Are you a manager in an organisation faced with the challenges of meeting targets, increasing performance and retaining staff in a competitive climate? It is no wonder many of us leave the building in the evenings, our heads in a spin after a day of heavy fire fighting but without any feeling of real accomplishment.
Think back to why you became a manager in the first place. What inspired you to step up to this role? and have your expectations been met?
1. Are you in the zone?
Are you in a positive place, mentally, yourself? It is an important question because if you are not, it is almost impossible for you to motivate and inspire your team. On a recent airline flight I was told:
“Fit your own oxygen mask first before helping others.”
Check your own levels of motivation, loyalty, performance and commitment. Give yourself a hit of oxygen – are you happy with the direction your organisation is going? Are you feeling inspired and motivated yourself?
If not, fix these problems first by getting yourself a mentor or coach who can encourage you. Open up the lines of communication with your boss. Embark on some personal development for yourself. Find the value in what you do and how your organisation helps the wider world.
Check your own loyalty and commitment levels. If you are not genuinely loyal and committed to the organisation, your department or team then your staff will spot it immediately and your attempts to generate loyalty and commitment from them will fail. “Walk the Talk. Be a good role model.”
2. Who was your best boss?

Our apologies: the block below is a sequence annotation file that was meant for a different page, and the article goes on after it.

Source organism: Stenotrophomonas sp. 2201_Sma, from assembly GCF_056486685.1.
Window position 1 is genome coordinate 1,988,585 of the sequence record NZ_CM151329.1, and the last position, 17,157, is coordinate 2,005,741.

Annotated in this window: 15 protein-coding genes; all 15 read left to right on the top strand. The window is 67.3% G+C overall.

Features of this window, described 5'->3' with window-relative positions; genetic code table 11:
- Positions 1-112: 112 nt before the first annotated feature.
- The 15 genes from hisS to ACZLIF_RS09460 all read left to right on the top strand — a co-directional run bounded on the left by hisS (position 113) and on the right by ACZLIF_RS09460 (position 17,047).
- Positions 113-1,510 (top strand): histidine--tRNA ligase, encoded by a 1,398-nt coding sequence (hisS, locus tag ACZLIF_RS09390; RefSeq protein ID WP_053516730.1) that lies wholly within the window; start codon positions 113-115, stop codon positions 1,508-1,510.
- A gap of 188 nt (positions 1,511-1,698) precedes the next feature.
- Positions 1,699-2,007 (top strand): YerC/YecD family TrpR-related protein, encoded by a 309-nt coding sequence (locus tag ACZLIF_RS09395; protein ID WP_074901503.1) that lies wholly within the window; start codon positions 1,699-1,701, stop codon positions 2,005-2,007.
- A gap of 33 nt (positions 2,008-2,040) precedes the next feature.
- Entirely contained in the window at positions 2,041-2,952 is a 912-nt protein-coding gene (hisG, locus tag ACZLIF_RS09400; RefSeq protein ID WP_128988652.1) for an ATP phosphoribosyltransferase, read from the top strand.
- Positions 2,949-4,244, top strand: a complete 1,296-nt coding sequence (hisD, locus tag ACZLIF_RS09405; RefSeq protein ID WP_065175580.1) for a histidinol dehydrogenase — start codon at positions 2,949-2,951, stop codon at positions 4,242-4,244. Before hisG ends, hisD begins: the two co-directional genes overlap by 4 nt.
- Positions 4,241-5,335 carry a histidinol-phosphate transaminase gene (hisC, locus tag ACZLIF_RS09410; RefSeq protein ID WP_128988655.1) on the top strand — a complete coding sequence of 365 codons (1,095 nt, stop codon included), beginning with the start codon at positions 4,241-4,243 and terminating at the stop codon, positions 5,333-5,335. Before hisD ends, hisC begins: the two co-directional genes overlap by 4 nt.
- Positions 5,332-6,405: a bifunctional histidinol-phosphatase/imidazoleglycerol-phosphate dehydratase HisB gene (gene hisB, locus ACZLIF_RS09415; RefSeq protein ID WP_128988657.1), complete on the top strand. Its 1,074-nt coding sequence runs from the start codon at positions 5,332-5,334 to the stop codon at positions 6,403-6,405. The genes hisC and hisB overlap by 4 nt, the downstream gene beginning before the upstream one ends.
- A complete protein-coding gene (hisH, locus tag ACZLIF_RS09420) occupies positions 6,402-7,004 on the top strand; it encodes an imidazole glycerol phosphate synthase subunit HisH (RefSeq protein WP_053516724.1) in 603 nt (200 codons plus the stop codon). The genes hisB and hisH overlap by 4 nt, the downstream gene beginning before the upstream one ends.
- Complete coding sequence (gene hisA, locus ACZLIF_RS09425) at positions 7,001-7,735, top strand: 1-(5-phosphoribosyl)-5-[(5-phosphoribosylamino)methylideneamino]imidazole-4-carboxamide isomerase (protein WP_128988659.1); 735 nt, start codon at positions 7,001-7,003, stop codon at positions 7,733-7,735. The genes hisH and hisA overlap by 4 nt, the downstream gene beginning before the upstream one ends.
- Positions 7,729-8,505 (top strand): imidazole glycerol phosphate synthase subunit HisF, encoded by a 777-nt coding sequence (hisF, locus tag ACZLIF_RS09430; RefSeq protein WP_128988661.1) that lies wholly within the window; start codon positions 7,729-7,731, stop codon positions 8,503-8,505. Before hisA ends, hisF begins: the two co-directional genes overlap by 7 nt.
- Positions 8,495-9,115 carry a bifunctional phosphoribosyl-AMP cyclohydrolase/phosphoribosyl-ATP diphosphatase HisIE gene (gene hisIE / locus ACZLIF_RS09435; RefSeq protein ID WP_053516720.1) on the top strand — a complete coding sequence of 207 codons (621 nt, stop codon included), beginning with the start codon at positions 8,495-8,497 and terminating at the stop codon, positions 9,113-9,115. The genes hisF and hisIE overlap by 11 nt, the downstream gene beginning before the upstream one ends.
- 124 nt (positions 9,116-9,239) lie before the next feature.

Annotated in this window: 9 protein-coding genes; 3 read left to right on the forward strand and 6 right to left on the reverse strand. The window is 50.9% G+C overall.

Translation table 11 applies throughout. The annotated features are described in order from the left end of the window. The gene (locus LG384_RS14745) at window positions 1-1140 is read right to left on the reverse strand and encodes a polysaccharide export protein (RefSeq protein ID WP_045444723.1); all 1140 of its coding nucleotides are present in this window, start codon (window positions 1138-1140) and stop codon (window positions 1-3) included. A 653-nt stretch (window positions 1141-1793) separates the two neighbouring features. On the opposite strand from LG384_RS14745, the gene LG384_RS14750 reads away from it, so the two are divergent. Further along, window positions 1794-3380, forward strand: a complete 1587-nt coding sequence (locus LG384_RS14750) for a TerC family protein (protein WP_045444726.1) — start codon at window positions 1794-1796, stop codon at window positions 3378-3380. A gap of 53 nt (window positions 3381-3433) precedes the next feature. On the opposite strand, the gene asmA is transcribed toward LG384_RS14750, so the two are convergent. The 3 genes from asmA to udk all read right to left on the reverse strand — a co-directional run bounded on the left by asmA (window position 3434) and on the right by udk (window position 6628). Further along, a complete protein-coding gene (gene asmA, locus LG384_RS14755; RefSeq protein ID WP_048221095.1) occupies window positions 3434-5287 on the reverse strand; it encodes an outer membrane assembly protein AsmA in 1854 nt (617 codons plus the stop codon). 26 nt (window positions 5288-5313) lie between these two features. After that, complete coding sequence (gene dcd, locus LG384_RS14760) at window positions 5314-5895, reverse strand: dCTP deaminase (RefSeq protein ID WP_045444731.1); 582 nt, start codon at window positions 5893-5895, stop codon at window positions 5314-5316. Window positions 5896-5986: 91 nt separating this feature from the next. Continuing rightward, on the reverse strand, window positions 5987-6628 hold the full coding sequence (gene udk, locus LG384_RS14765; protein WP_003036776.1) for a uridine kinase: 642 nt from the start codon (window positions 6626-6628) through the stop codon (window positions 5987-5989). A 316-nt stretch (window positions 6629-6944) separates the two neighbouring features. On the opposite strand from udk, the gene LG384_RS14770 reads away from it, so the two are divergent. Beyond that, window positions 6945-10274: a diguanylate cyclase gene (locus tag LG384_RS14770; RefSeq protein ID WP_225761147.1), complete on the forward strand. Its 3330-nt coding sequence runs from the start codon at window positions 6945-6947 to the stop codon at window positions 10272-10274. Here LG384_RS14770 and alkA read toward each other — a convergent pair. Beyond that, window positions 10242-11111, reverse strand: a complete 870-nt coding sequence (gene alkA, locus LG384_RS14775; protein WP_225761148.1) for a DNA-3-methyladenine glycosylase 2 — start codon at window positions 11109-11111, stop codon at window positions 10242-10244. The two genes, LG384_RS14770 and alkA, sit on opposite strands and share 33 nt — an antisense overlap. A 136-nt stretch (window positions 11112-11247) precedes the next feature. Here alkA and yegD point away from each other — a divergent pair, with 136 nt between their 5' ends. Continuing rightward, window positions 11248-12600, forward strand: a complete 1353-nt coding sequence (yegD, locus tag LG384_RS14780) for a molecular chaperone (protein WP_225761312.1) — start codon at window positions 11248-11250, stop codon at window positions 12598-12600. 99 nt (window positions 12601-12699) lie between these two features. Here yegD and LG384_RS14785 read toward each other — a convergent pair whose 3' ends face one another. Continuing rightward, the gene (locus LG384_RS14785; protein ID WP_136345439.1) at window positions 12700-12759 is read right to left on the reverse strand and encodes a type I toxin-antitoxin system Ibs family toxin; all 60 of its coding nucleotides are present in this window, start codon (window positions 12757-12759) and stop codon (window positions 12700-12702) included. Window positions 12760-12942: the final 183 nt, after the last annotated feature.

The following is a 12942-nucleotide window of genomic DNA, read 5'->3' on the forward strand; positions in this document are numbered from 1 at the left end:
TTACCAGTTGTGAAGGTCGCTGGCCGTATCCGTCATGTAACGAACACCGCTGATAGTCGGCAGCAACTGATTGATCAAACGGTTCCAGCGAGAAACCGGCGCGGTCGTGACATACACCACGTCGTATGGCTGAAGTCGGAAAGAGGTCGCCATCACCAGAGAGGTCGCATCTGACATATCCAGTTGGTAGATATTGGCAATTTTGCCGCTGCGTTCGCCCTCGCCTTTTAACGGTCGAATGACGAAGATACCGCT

Now think back to the last great boss you had. What was it about them that made them so great?
We have conducted research and asked this question to over 150 UK managers. The answers frequently show the same patterns each time we ask.
The top ten responses are as follows:
- They showed genuine interest in me as a person.
- They were always approachable.
- They made time to really listen to me.
- They asked for my ideas, opinions and input.
- They were firm but fair with everyone.
- They did not have an ego problem, power or control issues – they put the organisation and the team before themselves.
- They were open and honest; if the answer to a request or idea was no they explained why.
- They showed respect, both for themselves and everyone else. They treated everyone equally – regardless of ‘status’ or role.
- They coached me through questioning, not ‘telling’.
- They were sociable but always ultimately professional.
It is interesting to note that the qualities shared about great bosses are similar to those identified by Avolio and Bass in their ‘Transformational Leadership’ model and by Alimo-Metcalfe in her model of what is needed for true ‘Employee Engagement’. The concepts are both robust and have the same purpose – to develop leaders that will motivate and inspire employees to give their discretionary effort. Towers Perrin Research (2004) found that organisations that achieved employee engagement showed a 17% improvement on operating profit.